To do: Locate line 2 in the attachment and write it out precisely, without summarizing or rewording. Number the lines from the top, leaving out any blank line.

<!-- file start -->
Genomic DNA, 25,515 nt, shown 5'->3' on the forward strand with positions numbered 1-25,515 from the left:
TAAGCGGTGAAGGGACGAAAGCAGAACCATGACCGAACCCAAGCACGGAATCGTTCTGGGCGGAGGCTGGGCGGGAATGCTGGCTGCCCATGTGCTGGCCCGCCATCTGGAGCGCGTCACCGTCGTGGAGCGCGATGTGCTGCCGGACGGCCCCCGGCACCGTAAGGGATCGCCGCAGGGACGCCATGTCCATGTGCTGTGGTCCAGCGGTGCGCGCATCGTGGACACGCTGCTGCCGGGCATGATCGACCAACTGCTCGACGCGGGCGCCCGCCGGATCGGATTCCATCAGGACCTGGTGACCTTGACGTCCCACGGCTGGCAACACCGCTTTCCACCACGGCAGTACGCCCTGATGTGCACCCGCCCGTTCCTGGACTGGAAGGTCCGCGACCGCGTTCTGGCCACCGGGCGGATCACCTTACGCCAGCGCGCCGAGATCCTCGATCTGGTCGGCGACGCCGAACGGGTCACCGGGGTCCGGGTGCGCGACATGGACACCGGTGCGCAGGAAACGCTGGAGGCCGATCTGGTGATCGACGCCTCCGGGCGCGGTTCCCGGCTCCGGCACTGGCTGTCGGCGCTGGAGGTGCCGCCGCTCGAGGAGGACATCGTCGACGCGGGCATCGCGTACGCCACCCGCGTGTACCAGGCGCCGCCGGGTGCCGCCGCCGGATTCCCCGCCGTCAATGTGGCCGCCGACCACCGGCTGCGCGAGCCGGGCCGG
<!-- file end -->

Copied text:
TAAGCGGTGAAGGGACGAAAGCAGAACCATGACCGAACCCAAGCACGGAATCGTTCTGGGCGGAGGCTGGGCGGGAATGCTGGCTGCCCATGTGCTGGCCCGCCATCTGGAGCGCGTCACCGTCGTGGAGCGCGATGTGCTGCCGGACGGCCCCCGGCACCGTAAGGGATCGCCGCAGGGACGCCATGTCCATGTGCTGTGGTCCAGCGGTGCGCGCATCGTGGACACGCTGCTGCCGGGCATGATCGACCAACTGCTCGACGCGGGCGCCCGCCGGATCGGATTCCATCAGGACCTGGTGACCTTGACGTCCCACGGCTGGCAACACCGCTTTCCACCACGGCAGTACGCCCTGATGTGCACCCGCCCGTTCCTGGACTGGAAGGTCCGCGACCGCGTTCTGGCCACCGGGCGGATCACCTTACGCCAGCGCGCCGAGATCCTCGATCTGGTCGGCGACGCCGAACGGGTCACCGGGGTCCGGGTGCGCGACATGGACACCGGTGCGCAGGAAACGCTGGAGGCCGATCTGGTGATCGACGCCTCCGGGCGCGGTTCCCGGCTCCGGCACTGGCTGTCGGCGCTGGAGGTGCCGCCGCTCGAGGAGGACATCGTCGACGCGGGCATCGCGTACGCCACCCGCGTGTACCAGGCGCCGCCGGGTGCCGCCGCCGGATTCCCCGCCGTCAATGTGGCCGCCGACCACCGGCTGCGCGAGCCGGGCCGG